Communication Technologies — Some Thoughts for Monastics

Mobile phones and gadgets should not be used at church to avoid bringing others into temptation

I have come to the conclusion that mobile devices should not be used at Church. In the past, I also used to read mystery prayers from my phone, but one of the attending archbishops said to me: “You may not think of it this way, but one cannot get rid of the impression that you are busy texting.” I immediately put my device away and decided not to use it anymore so this does not become a temptation for others.

Sadly, many faithful – even priests at the altar – continue to use their phones to make telephone calls. I always ask them to go outside whenever I see this.

I accept that it might still be appropriate to use the phone for accessing text or information needed at this very moment. I often travel around the parishes, and we have the custom of singing the hymn “Come let us worship and fall down before Christ” after the little entrance. Sometimes, I do not have the text of the hymn before me on paper (although I usually prepare my notes beforehand), or I may have the wrong text, so I reach out for my phone. But this happens very rarely.

Let me say this again: I know from experience that using gadgets at church may become a temptation for some. I am also aware that something we do very often eventually becomes a habit, which may later be very difficult to overcome. Communication technology has indeed broadened our horizons, but we still should not rely on them too much, and use our memory and thought abilities more instead.

Working in front of a computer may make prayer more difficult

The world and its people are increasingly going digital, which poses a major challenge for our time. Digitalisation is indeed making our life easier in many respects, but it also encourages or even pushes us to take on increasing amounts of work. It is often thought that because computers are increasing productivity, people can take less time to complete their work, so they should be given more tasks. For a monastic, this becomes a big challenge – they feel as if they are losing their footing, as they are left with too little time and space for prayer. What have our traditional monastic obediences always looked like? They were things like weaving and gardening, which could all be done with incessant prayer. A common obedience for our monastics is to make candles. They also pray as they do their work. But it is a lot harder to pray while working in the printing house, and those doing editing and proofreading find it the most difficult; these are the jobs that need a lot of concentration, which interferes greatly with prayer. Some monastics can keep the prayer in their hearts, but this takes a lot of experience.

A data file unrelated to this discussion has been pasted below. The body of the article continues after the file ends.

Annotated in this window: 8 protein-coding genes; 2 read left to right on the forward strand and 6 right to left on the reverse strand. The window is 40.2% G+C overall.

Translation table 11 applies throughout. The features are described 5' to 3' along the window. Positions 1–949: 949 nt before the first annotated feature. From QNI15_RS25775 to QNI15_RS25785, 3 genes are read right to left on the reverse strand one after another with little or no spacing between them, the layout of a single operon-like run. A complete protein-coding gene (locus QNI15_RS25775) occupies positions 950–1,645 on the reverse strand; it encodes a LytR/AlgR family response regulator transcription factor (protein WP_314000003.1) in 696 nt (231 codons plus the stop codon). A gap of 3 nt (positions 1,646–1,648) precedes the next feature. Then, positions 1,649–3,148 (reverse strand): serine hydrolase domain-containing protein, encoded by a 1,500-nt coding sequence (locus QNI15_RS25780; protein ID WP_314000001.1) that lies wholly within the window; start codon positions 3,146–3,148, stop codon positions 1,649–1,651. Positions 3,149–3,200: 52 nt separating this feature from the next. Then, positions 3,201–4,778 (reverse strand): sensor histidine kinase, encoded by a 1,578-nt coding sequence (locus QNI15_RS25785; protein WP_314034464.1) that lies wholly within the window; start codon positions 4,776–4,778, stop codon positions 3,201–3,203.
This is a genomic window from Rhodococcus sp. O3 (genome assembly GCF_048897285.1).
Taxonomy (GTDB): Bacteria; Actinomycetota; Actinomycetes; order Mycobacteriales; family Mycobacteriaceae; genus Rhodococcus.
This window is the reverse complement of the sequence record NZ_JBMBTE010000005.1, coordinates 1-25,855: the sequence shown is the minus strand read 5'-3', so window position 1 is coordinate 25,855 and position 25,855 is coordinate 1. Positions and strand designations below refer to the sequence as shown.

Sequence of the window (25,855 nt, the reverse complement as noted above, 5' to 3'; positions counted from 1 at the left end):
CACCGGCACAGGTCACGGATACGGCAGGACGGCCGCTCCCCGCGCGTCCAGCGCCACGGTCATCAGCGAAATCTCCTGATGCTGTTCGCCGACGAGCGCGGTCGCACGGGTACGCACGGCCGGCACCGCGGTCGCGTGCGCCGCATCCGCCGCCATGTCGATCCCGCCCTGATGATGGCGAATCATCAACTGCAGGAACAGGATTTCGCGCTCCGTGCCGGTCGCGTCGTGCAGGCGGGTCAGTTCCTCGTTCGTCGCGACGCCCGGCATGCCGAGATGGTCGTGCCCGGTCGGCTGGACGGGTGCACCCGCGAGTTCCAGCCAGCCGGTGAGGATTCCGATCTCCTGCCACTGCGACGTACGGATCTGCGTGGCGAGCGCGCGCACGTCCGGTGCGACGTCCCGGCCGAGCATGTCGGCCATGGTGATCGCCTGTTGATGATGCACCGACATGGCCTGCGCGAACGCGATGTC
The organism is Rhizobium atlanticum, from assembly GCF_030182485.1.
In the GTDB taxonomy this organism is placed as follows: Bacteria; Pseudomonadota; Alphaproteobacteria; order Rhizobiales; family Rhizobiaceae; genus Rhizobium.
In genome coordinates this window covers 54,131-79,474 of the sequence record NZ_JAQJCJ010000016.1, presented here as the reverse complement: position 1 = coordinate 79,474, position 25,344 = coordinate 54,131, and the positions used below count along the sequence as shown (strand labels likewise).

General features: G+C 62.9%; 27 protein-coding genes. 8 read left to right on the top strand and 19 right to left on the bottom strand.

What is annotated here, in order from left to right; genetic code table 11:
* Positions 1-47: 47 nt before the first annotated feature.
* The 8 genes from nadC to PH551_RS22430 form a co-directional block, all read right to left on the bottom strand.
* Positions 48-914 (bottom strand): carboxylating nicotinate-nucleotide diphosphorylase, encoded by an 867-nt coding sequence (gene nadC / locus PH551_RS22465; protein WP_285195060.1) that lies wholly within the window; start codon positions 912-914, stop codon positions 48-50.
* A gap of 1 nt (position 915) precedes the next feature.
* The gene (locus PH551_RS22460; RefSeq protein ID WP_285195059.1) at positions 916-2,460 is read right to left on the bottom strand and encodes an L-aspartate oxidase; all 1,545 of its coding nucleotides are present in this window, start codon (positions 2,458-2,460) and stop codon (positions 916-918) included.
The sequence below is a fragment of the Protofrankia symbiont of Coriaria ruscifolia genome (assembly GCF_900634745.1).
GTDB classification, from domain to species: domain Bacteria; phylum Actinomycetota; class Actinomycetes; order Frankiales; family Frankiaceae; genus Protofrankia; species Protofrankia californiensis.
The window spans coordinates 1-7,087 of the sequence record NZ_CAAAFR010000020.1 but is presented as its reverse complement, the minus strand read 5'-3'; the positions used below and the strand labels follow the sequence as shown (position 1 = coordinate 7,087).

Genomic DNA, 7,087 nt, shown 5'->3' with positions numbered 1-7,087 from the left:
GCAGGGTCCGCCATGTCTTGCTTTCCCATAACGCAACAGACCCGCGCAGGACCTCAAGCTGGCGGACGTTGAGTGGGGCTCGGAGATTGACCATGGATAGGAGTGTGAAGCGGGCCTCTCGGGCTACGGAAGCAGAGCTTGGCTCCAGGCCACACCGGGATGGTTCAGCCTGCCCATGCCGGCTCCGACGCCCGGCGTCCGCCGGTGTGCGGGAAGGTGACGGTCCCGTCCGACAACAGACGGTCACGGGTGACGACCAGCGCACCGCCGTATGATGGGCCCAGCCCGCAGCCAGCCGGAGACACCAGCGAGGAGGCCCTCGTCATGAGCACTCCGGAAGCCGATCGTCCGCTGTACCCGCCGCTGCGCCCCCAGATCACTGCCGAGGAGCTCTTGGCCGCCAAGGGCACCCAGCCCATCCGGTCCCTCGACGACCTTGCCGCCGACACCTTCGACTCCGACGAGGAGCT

Archbishop Mark (Arndt) of Berlin and Germany. Photo contributed by Archimandrite Tikhon (Shevkunov) /
So I insist that all monastics who do these obediences stop every thirty minutes, make ten bows and say Jesus’ prayer 25 times before going back to their work. I know from experience how effective this can be. Many are concerns that this would distract them from their work, that they might lose their train of thought, but these worries are not justified; in fact, prayer gets us to think more clearly and gives us fresh thoughts. I used to pray in this manner while I was still a student at university; I would break every thirty minutes and say my prayers. My productivity always increased afterwards. Sticking to this rule, however, takes self-discipline.
Lastly, new monastics often bring with them their regular habits from worldly life. One example is following the news all the time and trying to remain up-to-date on world affairs. This is not necessary for a monastic. However, this habit is so deeply ingrained that people have to use a lot of self-control to stop it.

Alas, some of the things that are happening cannot be ignored, but I still do not read or watch the news every day. I know that if anything happens that I need to know about, our parishioners will alert me to it. If this is indeed something important, the monastics will know about it from me or the hegumen. In any event, the race to know the news first, which is so common in the world should have no place in a monastery, as it distracts all monastics from their works.

Translated by The Catalogue of Good Deeds

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